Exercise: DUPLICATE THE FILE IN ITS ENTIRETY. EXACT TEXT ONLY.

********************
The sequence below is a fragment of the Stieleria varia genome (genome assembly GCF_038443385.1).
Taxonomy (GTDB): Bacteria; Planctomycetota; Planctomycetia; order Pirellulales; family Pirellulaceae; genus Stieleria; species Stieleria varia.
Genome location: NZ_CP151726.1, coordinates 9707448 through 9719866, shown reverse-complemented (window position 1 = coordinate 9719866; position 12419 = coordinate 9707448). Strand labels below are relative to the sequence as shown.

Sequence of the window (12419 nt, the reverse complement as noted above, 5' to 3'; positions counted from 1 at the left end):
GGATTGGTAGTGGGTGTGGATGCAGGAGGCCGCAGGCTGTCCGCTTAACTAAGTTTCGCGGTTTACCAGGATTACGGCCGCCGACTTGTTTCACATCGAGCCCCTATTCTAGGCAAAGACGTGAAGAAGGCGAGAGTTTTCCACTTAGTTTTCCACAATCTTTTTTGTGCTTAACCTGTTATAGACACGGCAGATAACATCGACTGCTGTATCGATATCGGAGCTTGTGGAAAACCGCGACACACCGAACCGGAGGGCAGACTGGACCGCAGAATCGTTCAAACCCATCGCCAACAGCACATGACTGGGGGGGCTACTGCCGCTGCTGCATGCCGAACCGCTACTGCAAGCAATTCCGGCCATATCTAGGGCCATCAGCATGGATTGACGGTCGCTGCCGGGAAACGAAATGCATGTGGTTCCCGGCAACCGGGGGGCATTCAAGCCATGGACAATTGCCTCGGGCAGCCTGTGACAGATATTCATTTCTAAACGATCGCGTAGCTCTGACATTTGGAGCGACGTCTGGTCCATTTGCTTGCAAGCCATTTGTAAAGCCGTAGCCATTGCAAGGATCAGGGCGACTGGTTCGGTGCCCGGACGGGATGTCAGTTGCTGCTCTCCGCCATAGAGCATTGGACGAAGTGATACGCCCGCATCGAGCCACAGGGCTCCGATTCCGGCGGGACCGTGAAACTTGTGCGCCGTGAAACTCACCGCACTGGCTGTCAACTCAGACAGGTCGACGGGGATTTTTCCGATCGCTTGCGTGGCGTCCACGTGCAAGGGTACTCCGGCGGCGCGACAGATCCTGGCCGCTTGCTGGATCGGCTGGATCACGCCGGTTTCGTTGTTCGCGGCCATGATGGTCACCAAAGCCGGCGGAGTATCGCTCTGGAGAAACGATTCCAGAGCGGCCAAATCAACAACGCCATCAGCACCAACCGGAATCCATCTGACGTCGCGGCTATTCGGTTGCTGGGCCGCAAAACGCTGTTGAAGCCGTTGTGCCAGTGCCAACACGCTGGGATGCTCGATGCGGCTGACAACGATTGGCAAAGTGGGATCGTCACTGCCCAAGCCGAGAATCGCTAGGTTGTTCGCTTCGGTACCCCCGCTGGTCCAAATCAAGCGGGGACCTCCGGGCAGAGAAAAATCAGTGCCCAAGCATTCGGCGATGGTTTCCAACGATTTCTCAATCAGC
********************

The sequence below is a fragment of the Stieleria varia genome (genome assembly GCF_038443385.1).
Taxonomy (GTDB): Bacteria; Planctomycetota; Planctomycetia; order Pirellulales; family Pirellulaceae; genus Stieleria; species Stieleria varia.
Genome location: NZ_CP151726.1, coordinates 9707448 through 9719866, shown reverse-complemented (window position 1 = coordinate 9719866; position 12419 = coordinate 9707448). Strand labels below are relative to the sequence as shown.

Sequence of the window (12419 nt, the reverse complement as noted above, 5' to 3'; positions counted from 1 at the left end):
GGATTGGTAGTGGGTGTGGATGCAGGAGGCCGCAGGCTGTCCGCTTAACTAAGTTTCGCGGTTTACCAGGATTACGGCCGCCGACTTGTTTCACATCGAGCCCCTATTCTAGGCAAAGACGTGAAGAAGGCGAGAGTTTTCCACTTAGTTTTCCACAATCTTTTTTGTGCTTAACCTGTTATAGACACGGCAGATAACATCGACTGCTGTATCGATATCGGAGCTTGTGGAAAACCGCGACACACCGAACCGGAGGGCAGACTGGACCGCAGAATCGTTCAAACCCATCGCCAACAGCACATGACTGGGGGGGCTACTGCCGCTGCTGCATGCCGAACCGCTACTGCAAGCAATTCCGGCCATATCTAGGGCCATCAGCATGGATTGACGGTCGCTGCCGGGAAACGAAATGCATGTGGTTCCCGGCAACCGGGGGGCATTCAAGCCATGGACAATTGCCTCGGGCAGCCTGTGACAGATATTCATTTCTAAACGATCGCGTAGCTCTGACATTTGGAGCGACGTCTGGTCCATTTGCTTGCAAGCCATTTGTAAAGCCGTAGCCATTGCAAGGATCAGGGCGACTGGTTCGGTGCCCGGACGGGATGTCAGTTGCTGCTCTCCGCCATAGAGCATTGGACGAAGTGATACGCCCGCATCGAGCCACAGGGCTCCGATTCCGGCGGGACCGTGAAACTTGTGCGCCGTGAAACTCACCGCACTGGCTGTCAACTCAGACAGGTCGACGGGGATTTTTCCGATCGCTTGCGTGGCGTCCACGTGCAAGGGTACTCCGGCGGCGCGACAGATCCTGGCCGCTTGCTGGATCGGCTGGATCACGCCGGTTTCGTTGTTCGCGGCCATGATGGTCACCAAAGCCGGCGGAGTATCGCTCTGGAGAAACGATTCCAGAGCGGCCAAATCAACAACGCCATCAGCACCAACCGGAATCCATCTGACGTCGCGGCTATTCGGTTGCTGGGCCGCAAAACGCTGTTGAAGCCGTTGTGCCAGTGCCAACACGCTGGGATGCTCGATGCGGCTGACAACGATTGGCAAAGTGGGATCGTCACTGCCCAAGCCGAGAATCGCTAGGTTGTTCGCTTCGGTACCCCCGCTGGTCCAAATCAAGCGGGGACCTCCGGGCAGAGAAAAATCAGTGCCCAAGCATTCGGCGATGGTTTCCAACGATTTCTCAATCAGC